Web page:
Study: Parents Get Little Help for Autistic Kids Who Wander
Parents of autistic children say that one of the most stressful behaviors they have to contend with is their child wandering off alone — so much so that it prevents families from engaging in activities outside the home — and half of parents with concerns about their child’s straying say they haven’t received any guidance or advice on preventing the behavior.
In the first study to gauge how commonly kids with autism spectrum disorders wander, or “elope,” researchers found that half of 1,367 surveyed families with autistic children aged 4 to 17 said their child had wandered away at least once after age 4. Among those families, more than half said their child had disappeared long enough to cause concern.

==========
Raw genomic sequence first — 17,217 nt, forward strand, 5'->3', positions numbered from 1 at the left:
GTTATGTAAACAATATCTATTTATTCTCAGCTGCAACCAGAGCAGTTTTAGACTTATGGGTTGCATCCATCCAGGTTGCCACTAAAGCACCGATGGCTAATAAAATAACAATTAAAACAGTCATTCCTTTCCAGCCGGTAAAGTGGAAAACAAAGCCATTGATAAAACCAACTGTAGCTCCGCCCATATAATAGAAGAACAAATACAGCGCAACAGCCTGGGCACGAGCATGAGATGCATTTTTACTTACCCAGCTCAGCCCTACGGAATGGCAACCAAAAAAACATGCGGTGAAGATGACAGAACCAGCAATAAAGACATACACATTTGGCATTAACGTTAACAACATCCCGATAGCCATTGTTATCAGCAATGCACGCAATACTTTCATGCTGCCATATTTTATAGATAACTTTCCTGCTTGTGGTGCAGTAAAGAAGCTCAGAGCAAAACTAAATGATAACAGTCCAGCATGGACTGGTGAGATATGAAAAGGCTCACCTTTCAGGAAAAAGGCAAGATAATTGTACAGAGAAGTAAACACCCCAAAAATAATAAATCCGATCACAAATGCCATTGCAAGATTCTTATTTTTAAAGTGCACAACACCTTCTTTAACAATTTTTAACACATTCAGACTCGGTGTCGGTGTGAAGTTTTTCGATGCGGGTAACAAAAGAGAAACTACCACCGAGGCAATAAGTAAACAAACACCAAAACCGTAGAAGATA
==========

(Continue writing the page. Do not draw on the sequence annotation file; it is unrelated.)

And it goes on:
Forty-three percent of parents whose children had gone missing said their child’s wandering prevented family members from getting a good night’s sleep, and 62% reported that the autistic child’s tendency to elope prevented their family from attending or enjoying activities outside the home.
Autistic children who wandered off were also likely to experience “close calls” — 65% of wandering children were at risk for traffic accidents and 24% were at risk for drowning — and police were called in a third of cases.
“There are an alarming rate of elopements and it is an incredibly common behavior that children with autism engage in,” says lead study author Dr. Paul Law, senior author and director of the Interactive Autism Network (IAN) at the Kennedy Krieger Institute. “They frequently go missing, and often have dangerous encounters.”